Update on First Citizens Bank and Silicon Valley Bank

Rise Economy continues to press First Citizens Bank (FCB) to accept 100% of the $9 Billion in CBA commitments made to California communities by the failed Silicon Valley Bank, which FCB acquired back in late March. Rise Economy and NCRC had already entered into a separate CBA with First Citizens Bank when it acquired CIT, which provided $8 Billion for California communities. The Bank has asked for time to assess the purchase and integration of Silicon Valley Bank. We expect to talk with the Bank in August about the level of its commitment to the Silicon Valley Bank CBA and will convene Rise Economy members very soon thereafter to consider next steps. 

Rise Economy continues to oppose Washington Federal Bank’s acquisition of Luther Burbank Savings

We continue to oppose the proposed merger of Washington Federal Bank and Luther Burbank Savings. Earlier this year, Rise Economy alongside 42 members and allies opposed the merger application of Washington Federal Bank to the FDIC, raising concerns about the financing of fossil fuel companies, mortgage lending disparities that left behind Asian American borrowers and communities, lending to problematic landlords as identified by our members and media reports, and links to attacks on the Consumer Financial Protect Bureau. Read our letter for more information. Despite a good faith dialogue with the Bank, we continue to oppose the merger due to its expected adverse impacts on communities without further mitigation measures. Subsequent to our conversations, Washington Federal has reported consecutive quarters with net charge-offs, and an increase in non-performing assets relative to total assets. We remain hopeful that the banks will enhance, or the FDIC will require, their commitments to transition away from fossil fuel finance while supporting climate resiliency efforts in BIPOC communities in California, redouble their efforts to fight blue-lining, develop a Special Purpose Credit Program for certain underserved, disaggregated Asian American mortgage borrowers in California, and strengthen their CRA and Fair Lending Plans for our state.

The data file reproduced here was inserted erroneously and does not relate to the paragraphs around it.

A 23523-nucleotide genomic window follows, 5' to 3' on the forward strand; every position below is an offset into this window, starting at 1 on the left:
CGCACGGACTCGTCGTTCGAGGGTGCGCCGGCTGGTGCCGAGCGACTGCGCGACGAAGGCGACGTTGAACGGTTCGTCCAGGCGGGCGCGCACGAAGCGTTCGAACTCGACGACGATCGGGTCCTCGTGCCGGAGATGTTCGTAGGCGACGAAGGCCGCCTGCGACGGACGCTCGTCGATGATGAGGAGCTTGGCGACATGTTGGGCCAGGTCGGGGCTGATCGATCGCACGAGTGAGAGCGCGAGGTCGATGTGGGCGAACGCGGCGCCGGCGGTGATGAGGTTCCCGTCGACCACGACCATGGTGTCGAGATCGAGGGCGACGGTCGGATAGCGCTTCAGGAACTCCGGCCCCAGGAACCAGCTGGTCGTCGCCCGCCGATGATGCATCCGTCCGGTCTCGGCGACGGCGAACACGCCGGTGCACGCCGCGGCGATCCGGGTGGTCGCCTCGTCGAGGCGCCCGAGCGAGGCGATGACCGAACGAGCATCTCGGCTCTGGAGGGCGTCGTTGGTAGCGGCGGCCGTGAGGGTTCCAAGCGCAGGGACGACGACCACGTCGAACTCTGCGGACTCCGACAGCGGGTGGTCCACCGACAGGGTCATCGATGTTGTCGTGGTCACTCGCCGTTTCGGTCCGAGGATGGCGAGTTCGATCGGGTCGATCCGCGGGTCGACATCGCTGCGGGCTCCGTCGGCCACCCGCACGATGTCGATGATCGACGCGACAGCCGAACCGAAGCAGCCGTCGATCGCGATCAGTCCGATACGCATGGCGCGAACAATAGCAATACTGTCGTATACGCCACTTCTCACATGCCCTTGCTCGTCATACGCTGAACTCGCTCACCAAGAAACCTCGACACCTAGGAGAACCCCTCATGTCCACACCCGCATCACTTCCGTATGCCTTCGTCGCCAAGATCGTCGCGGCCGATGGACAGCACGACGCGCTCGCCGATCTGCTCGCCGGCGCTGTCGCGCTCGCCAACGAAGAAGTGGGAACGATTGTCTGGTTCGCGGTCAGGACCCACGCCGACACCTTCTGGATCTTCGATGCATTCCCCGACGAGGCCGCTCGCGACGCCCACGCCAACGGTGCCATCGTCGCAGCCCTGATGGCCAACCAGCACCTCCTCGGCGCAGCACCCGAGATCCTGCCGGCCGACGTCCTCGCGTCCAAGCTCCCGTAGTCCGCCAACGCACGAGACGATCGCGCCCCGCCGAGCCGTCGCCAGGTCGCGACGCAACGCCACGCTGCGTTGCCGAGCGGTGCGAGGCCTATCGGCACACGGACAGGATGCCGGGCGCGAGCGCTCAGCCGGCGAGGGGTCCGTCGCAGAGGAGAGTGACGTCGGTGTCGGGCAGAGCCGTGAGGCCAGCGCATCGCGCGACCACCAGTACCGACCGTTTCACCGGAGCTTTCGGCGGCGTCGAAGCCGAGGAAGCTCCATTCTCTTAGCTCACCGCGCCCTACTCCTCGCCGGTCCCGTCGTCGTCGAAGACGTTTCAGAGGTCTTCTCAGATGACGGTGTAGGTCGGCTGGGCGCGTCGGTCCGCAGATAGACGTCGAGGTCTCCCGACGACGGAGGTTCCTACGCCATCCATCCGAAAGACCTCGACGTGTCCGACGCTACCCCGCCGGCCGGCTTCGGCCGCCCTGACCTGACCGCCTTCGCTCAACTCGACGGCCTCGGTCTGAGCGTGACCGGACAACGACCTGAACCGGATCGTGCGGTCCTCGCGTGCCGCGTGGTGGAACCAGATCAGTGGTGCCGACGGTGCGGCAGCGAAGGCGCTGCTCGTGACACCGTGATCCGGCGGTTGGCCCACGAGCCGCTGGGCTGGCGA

They Don’t Want to Let Us Have Nice Things: Bankers and Politicians Oppose Section 1071 Rule

Disappointingly, but not surprisingly, just weeks after the CFPB finalized the long-awaited section 1071 small business data collection rule, bankers and Congressional Republicans moved to attack it. In April, Rio Bank of Texas and the Texas Bankers Association filed a lawsuit challenging the rule in court. The American Bankers Association, whose member banks have professed concern about the racial wealth gap, discrimination and the plight of small businesses, later joined in as plaintiff to challenge the rule. On May 31, House and Senate Republicans filed Congressional Review Act Resolutions to invoke a procedural process whereby Congress can vote to overturn a newly passed agency rule. 

Rise Economy members have fought against lending discrimination and for small business lending transparency for decades, we joined the lawsuit compelling the CFPB to develop the rule, we provided numerous and extensive comments in support of the rule, and we celebrated the release of the final rule in March. We think that the Section 1071 rule will be transformational in increasing access to credit for BIPOC and women-owned small businesses. We are not about to stop now. And it’s good to know how the banks and certain politicians really feel about closing racial wealth gaps, fighting lending discrimination and supporting small businesses.